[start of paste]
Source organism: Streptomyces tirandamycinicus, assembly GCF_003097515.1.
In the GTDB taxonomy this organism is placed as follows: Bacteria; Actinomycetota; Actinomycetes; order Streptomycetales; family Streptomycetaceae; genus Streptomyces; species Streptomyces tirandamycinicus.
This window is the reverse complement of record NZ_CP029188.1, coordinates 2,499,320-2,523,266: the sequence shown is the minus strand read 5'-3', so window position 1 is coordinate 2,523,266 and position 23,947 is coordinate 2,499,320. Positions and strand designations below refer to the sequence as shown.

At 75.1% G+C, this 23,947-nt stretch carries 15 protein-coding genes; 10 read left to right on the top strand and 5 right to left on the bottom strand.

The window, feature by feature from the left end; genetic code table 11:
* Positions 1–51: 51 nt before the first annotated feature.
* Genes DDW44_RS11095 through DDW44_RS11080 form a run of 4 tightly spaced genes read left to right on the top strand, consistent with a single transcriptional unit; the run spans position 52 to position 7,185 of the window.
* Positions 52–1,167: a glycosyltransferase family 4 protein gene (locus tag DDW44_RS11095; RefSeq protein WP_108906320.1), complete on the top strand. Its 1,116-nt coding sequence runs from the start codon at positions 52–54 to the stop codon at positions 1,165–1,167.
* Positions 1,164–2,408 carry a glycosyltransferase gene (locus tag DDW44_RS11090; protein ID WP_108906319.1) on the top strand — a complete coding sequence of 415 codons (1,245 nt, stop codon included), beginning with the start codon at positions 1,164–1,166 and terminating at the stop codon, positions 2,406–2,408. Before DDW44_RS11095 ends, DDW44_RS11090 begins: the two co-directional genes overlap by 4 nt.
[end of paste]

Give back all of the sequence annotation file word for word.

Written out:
Source organism: Streptomyces tirandamycinicus, assembly GCF_003097515.1.
In the GTDB taxonomy this organism is placed as follows: Bacteria; Actinomycetota; Actinomycetes; order Streptomycetales; family Streptomycetaceae; genus Streptomyces; species Streptomyces tirandamycinicus.
This window is the reverse complement of record NZ_CP029188.1, coordinates 2,499,320-2,523,266: the sequence shown is the minus strand read 5'-3', so window position 1 is coordinate 2,523,266 and position 23,947 is coordinate 2,499,320. Positions and strand designations below refer to the sequence as shown.

At 75.1% G+C, this 23,947-nt stretch carries 15 protein-coding genes; 10 read left to right on the top strand and 5 right to left on the bottom strand.

The window, feature by feature from the left end; genetic code table 11:
* Positions 1–51: 51 nt before the first annotated feature.
* Genes DDW44_RS11095 through DDW44_RS11080 form a run of 4 tightly spaced genes read left to right on the top strand, consistent with a single transcriptional unit; the run spans position 52 to position 7,185 of the window.
* Positions 52–1,167: a glycosyltransferase family 4 protein gene (locus tag DDW44_RS11095; RefSeq protein WP_108906320.1), complete on the top strand. Its 1,116-nt coding sequence runs from the start codon at positions 52–54 to the stop codon at positions 1,165–1,167.
* Positions 1,164–2,408 carry a glycosyltransferase gene (locus tag DDW44_RS11090; protein ID WP_108906319.1) on the top strand — a complete coding sequence of 415 codons (1,245 nt, stop codon included), beginning with the start codon at positions 1,164–1,166 and terminating at the stop codon, positions 2,406–2,408. Before DDW44_RS11095 ends, DDW44_RS11090 begins: the two co-directional genes overlap by 4 nt.